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 The words 'liberty' and 'property,' as used in the Fourteenth Amendment, do not, in terms, single out reputation as a candidate for special protection over and above other interests that may be protected by state law. While courts have pointed out the frequently drastic effect of the 'stigma' which may result from defamation by the government in a variety of contexts, these line of cases does not establish the proposition that reputation alone, apart from some more tangible interests such as employment, is either 'liberty' or 'property' by itself sufficient to invoke the procedural protection of the Due Process Clause. The weight of decisions establishes no constitutional doctrine converting every defamation by a public official into a deprivation of liberty within the meaning of the Due Process Clause of the Fifth or Fourteenth Amendment.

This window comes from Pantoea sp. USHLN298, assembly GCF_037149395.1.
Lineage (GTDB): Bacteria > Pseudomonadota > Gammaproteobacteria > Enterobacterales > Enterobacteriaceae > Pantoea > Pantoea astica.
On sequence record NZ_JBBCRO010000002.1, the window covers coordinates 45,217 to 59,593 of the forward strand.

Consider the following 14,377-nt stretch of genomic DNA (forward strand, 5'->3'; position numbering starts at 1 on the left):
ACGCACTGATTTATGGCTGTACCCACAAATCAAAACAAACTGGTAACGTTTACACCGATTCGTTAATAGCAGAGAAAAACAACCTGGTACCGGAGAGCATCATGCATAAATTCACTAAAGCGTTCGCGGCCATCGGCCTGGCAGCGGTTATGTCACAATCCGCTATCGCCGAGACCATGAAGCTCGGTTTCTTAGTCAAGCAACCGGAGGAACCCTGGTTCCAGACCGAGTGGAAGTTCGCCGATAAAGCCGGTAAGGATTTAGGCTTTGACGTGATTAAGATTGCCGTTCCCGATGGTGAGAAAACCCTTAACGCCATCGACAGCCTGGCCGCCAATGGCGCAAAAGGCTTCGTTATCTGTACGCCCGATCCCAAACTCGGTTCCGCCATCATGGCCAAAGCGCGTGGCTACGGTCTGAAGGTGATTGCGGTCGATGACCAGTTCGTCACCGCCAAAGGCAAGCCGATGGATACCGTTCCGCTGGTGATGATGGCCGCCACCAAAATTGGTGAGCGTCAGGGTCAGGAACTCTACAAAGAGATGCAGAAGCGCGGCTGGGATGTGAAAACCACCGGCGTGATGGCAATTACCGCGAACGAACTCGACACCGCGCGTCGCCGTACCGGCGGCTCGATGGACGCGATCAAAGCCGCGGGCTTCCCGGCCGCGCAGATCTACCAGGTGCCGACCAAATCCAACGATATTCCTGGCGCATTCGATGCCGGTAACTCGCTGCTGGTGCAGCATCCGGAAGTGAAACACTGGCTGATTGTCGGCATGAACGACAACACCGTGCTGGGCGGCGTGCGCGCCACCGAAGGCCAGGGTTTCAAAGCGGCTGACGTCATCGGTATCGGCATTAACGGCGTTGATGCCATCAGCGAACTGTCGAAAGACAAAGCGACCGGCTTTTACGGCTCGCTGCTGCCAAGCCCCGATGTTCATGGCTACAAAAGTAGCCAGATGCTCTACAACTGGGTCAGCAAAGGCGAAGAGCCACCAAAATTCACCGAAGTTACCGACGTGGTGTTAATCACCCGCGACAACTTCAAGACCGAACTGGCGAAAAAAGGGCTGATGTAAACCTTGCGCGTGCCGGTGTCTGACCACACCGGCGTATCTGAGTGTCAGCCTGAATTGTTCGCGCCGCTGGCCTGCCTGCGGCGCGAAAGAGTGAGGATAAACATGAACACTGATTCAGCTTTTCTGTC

In United States v. Lovett, 328 U. S. 303 (1946), the Court held that an Act of Congress which specifically forbade payment of any salary or compensation to three named Government agency employees was an unconstitutional bill of attainder. The three employees had been proscribed because a House of Representatives subcommittee found them guilty of 'subversive activity,' and therefore unfit for ...

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